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A novel fluid catalytic cracking process for maximizing iso-paraffins: from fundamentals to commercialization

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Abstract

The maximizing iso-paraffins (MIP) developed by RIPP has improved gasoline quality to meet the demand of motor gasoline specification. A concept that two different reaction zones include cracking zone and conversion zone is proposed as the fundamental of MIP by research on fluid catalytic cracking (FCC) reaction chemistry. Based on the concept, the MIP process is featured by applying a novel sequential two-zone riser in conjunction with proprietary catalyst and engineering technique. The developed MIP process can not only improve gasoline yield or gasoline plus propylene yields but also produce gasoline with a higher content of iso-paraffins and a lower content of sulfur. A minimum octane number loss is achieved when MIP gasoline is treated by downstream desulfurization technology (RSDS/S Zorb). The combination of MIP and RSDS/S Zorb processes creates a very competitive route, which is different from the technical route used by other developed countries, to upgrade the quality of motor gasoline with the lowest economic costs in China. In just one decade, the processing capacity of MIP units has accounted for about 60% of the domestic total processing capacity of FCC units. The MIP process is gradually becoming a new generation of FCC technology.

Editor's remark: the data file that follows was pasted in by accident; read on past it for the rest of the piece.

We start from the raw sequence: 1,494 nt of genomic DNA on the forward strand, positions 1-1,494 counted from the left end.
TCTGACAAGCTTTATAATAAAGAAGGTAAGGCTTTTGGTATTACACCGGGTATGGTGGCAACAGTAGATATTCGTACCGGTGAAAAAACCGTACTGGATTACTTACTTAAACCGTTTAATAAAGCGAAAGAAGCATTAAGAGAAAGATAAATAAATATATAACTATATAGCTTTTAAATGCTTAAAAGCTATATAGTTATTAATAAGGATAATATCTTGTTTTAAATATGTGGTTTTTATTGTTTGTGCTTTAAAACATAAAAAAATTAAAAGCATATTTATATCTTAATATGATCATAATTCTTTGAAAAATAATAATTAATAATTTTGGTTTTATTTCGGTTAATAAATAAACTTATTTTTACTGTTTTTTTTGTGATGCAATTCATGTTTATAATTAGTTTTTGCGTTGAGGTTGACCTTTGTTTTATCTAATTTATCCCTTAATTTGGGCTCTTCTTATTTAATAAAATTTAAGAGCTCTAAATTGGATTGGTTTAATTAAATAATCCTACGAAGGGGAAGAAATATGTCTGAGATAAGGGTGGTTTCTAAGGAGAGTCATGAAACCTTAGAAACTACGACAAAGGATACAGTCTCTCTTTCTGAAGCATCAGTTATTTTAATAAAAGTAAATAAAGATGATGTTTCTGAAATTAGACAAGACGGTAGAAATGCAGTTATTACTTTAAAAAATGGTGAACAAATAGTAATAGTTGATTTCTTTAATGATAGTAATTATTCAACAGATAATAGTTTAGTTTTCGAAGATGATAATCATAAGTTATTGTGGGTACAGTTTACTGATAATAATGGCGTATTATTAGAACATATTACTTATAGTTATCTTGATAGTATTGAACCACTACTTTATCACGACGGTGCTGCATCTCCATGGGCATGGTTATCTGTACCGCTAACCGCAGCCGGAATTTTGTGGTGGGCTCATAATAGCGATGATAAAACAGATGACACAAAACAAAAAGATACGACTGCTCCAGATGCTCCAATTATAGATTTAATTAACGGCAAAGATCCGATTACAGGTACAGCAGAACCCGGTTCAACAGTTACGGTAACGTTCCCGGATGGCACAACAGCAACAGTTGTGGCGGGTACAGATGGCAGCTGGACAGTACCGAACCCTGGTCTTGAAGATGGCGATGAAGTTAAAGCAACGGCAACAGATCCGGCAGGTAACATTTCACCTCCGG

Keywords

gasoline iso-paraffins FCC desulfurization octane number 

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Copyright information

© Higher Education Press and Springer-Verlag GmbH Germany, part of Springer Nature 2018

Authors and Affiliations

  1. 1.Research Institute of Petroleum Processing (RIPP)SinopecBeijingChina

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